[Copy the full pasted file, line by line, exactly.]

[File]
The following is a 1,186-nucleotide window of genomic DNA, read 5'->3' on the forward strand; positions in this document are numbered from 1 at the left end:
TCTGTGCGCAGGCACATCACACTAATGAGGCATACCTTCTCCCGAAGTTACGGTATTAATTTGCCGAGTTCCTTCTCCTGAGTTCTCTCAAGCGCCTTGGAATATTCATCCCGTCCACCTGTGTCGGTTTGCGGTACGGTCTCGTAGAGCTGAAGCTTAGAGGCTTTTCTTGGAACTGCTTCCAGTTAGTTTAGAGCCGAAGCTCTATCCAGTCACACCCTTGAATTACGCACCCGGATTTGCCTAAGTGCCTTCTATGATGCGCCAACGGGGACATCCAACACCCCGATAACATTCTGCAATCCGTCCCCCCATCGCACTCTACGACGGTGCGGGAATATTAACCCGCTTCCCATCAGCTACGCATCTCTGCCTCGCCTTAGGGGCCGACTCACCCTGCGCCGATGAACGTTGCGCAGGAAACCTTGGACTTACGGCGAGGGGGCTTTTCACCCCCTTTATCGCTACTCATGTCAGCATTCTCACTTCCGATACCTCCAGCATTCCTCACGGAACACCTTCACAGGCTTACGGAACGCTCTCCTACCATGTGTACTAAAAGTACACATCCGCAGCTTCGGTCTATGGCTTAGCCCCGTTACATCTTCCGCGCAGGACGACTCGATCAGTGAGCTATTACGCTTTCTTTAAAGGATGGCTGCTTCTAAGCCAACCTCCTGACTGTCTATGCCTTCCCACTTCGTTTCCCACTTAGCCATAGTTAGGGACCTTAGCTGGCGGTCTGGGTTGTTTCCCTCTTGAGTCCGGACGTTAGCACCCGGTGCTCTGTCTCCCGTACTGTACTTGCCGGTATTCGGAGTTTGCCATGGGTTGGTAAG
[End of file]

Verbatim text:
The following is a 1,186-nucleotide window of genomic DNA, read 5'->3' on the forward strand; positions in this document are numbered from 1 at the left end:
TCTGTGCGCAGGCACATCACACTAATGAGGCATACCTTCTCCCGAAGTTACGGTATTAATTTGCCGAGTTCCTTCTCCTGAGTTCTCTCAAGCGCCTTGGAATATTCATCCCGTCCACCTGTGTCGGTTTGCGGTACGGTCTCGTAGAGCTGAAGCTTAGAGGCTTTTCTTGGAACTGCTTCCAGTTAGTTTAGAGCCGAAGCTCTATCCAGTCACACCCTTGAATTACGCACCCGGATTTGCCTAAGTGCCTTCTATGATGCGCCAACGGGGACATCCAACACCCCGATAACATTCTGCAATCCGTCCCCCCATCGCACTCTACGACGGTGCGGGAATATTAACCCGCTTCCCATCAGCTACGCATCTCTGCCTCGCCTTAGGGGCCGACTCACCCTGCGCCGATGAACGTTGCGCAGGAAACCTTGGACTTACGGCGAGGGGGCTTTTCACCCCCTTTATCGCTACTCATGTCAGCATTCTCACTTCCGATACCTCCAGCATTCCTCACGGAACACCTTCACAGGCTTACGGAACGCTCTCCTACCATGTGTACTAAAAGTACACATCCGCAGCTTCGGTCTATGGCTTAGCCCCGTTACATCTTCCGCGCAGGACGACTCGATCAGTGAGCTATTACGCTTTCTTTAAAGGATGGCTGCTTCTAAGCCAACCTCCTGACTGTCTATGCCTTCCCACTTCGTTTCCCACTTAGCCATAGTTAGGGACCTTAGCTGGCGGTCTGGGTTGTTTCCCTCTTGAGTCCGGACGTTAGCACCCGGTGCTCTGTCTCCCGTACTGTACTTGCCGGTATTCGGAGTTTGCCATGGGTTGGTAAG